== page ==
File spoon-archives/marxism-international.archive/marxism-international_1997/marxism-international.9710, message 203

Date: Sat, 11 Oct 1997 10:09:10 -0400
Subject: M-I: American fascism?

The United States in the 1930s became a battleground between industrial
workers and the capitalist class over whether workers would be able to form
industrial unions. There had been craft unions for decades, but only
industrial unions could fight for all of the workers in a given plant or
industry. This fight had powerful revolutionary implications since the
captains of heavy industry required a poorly paid, docile work-force in
order to maximize profits in the shattered capitalist economy. There were
demonstrations, sit-down strikes and even gun-fights led by the Communist
Party and other left groups to establish this basic democratic right.

Within this political context, fascist groups began to emerge. They drew
their inspiration from Mussolini's fascists or Hitler's brown-shirts. In a
time of severe social crisis, groups of petty-bourgeois and lumpen elements
begin to coalesce around demagogic leaders. They employ "radical" sounding
rhetoric but in practice seek out working-class organizations to intimidate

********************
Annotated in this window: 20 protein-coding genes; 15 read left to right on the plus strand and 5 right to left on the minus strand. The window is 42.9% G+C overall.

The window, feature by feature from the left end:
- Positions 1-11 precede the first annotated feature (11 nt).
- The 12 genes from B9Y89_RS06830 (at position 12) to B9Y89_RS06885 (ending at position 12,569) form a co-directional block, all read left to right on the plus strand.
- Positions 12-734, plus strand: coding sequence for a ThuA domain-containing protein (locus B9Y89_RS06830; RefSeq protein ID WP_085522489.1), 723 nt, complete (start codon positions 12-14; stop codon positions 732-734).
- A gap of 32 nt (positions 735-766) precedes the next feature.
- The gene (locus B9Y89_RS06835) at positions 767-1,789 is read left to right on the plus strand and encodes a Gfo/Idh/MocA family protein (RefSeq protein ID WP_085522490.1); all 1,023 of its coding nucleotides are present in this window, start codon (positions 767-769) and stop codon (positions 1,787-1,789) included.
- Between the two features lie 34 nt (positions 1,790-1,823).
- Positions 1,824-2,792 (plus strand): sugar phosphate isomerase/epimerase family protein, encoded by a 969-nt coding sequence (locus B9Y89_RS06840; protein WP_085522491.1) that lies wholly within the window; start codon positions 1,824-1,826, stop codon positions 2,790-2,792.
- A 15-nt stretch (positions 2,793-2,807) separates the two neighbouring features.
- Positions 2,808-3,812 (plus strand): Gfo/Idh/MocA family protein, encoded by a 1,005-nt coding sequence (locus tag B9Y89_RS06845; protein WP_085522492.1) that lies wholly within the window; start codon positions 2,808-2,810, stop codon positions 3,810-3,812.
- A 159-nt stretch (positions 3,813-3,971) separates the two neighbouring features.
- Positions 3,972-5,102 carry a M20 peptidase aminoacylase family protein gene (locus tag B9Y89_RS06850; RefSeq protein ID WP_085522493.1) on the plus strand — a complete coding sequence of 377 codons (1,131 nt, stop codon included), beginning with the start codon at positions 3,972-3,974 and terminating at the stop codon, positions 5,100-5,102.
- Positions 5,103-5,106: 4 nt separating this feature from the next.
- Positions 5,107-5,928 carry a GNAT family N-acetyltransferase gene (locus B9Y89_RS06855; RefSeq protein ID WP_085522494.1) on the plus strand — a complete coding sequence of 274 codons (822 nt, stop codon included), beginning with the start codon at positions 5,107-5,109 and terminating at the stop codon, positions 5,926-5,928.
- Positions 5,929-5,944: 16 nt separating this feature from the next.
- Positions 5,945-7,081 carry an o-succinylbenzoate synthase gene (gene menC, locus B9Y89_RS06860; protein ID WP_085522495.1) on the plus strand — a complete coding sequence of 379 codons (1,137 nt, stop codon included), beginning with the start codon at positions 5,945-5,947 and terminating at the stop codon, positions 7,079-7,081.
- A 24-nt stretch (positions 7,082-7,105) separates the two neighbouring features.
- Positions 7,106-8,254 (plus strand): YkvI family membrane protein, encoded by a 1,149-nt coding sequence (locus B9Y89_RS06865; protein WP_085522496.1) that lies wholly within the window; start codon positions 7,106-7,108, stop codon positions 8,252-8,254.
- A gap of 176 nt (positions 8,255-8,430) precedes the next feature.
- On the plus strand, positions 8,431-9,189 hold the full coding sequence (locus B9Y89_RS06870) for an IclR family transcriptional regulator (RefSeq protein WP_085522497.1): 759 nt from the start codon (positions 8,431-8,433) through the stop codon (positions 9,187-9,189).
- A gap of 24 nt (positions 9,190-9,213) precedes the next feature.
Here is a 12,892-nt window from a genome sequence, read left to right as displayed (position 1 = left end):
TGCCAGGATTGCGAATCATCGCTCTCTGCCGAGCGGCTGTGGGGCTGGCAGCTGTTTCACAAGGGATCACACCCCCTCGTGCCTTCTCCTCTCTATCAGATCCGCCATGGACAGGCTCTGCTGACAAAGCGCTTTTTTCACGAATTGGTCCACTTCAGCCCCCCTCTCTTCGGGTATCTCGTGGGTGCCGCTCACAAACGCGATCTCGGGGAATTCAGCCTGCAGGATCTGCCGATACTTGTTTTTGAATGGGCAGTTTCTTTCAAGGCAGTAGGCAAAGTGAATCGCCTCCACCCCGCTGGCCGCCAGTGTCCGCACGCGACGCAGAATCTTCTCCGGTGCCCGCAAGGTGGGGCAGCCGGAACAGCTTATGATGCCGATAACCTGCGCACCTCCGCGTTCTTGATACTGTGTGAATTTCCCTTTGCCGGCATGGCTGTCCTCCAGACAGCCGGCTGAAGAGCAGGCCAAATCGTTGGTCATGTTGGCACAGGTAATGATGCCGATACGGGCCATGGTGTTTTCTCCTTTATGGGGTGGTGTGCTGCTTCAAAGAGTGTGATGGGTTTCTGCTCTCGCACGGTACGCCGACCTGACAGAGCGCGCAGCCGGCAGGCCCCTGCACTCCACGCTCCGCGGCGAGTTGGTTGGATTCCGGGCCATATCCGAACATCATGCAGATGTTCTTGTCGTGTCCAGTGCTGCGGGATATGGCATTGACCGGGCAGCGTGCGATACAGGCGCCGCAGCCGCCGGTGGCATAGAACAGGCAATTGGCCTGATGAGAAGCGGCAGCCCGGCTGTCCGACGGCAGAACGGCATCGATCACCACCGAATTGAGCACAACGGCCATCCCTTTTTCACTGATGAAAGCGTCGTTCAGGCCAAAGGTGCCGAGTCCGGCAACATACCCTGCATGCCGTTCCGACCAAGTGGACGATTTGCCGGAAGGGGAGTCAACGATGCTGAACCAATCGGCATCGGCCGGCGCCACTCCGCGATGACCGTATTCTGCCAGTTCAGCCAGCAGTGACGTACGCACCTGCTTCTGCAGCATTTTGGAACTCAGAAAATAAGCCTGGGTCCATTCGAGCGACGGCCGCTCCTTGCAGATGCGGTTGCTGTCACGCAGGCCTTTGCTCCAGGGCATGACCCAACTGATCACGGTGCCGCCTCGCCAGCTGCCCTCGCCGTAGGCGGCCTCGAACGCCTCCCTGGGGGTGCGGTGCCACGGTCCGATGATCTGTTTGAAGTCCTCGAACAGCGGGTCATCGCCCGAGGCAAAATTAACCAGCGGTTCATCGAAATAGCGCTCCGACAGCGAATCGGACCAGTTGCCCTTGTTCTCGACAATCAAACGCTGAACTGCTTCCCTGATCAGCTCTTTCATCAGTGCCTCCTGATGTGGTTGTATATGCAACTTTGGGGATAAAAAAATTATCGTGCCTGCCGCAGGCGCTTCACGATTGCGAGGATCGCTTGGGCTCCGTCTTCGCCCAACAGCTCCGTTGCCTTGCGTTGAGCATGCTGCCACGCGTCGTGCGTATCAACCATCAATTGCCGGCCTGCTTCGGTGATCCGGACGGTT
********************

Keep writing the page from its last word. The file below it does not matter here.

and destroy. One such fascist group was the Silver Shirts of Minneapolis,

In chapter eleven of "Teamster Politics", SWP leader Farrell Dobbs recounts
"How the Silver Shirts Lost Their Shrine in Minneapolis". It is the story
of how Local 544 of the Teamsters union, led by Trotskyists, defended
itself successfully from a fascist expedition into the city. Elements of
the Twin Cities ruling-class, alarmed over the growth of industrial
unionism in the city, called in Silver Shirt organizer Roy Zachary. Zachary
hosted two closed door meetings on July 29 and August 2 of 1938. Teamster
"moles" discovered that Zachary intended to launch a vigilante attack
against Local 544 headquarters. They also discovered that Zachary planned
to work with one F.L. Taylor to set up an "Associated Council of
Independent Unions", a union-busting operation. Taylor had ties to a
vigilante outfit called the "Minnesota Minute Men".

Local 544 took serious measures to defend itself. It formed a union defense
guard in August 1938 open to any active union member. Many of the people
who joined had military experience, including Ray Rainbolt the elected
commander of the guard. Rank-and-filers were former sharpshooters, machine
gunners and tank operators in the US Army. The guard also included one
former German officer with WWI experience. While the guard itself did not
purchase arms except for target practice, nearly every member had hunting
rifles at home that they could use in the circumstance of a Silver Shirt

Events reached a climax when Pelley came to speak at a rally in the wealthy
section of Minneapolis.

Ray Rainbolt organized a large contingent of defense guard members to pay a
visit to Calhoun Hall where Pelley was to make his appearance. The powerful
sight of disciplined but determined unionists  persuaded the audience to go
home and Pelley to cancel his speech.

This was the type of conflict taking place in 1938. A capitalist class bent
on taming workers;  fascist groups with a documented violent, anti-labor
record; industrial workers in motion: these were the primary actors in that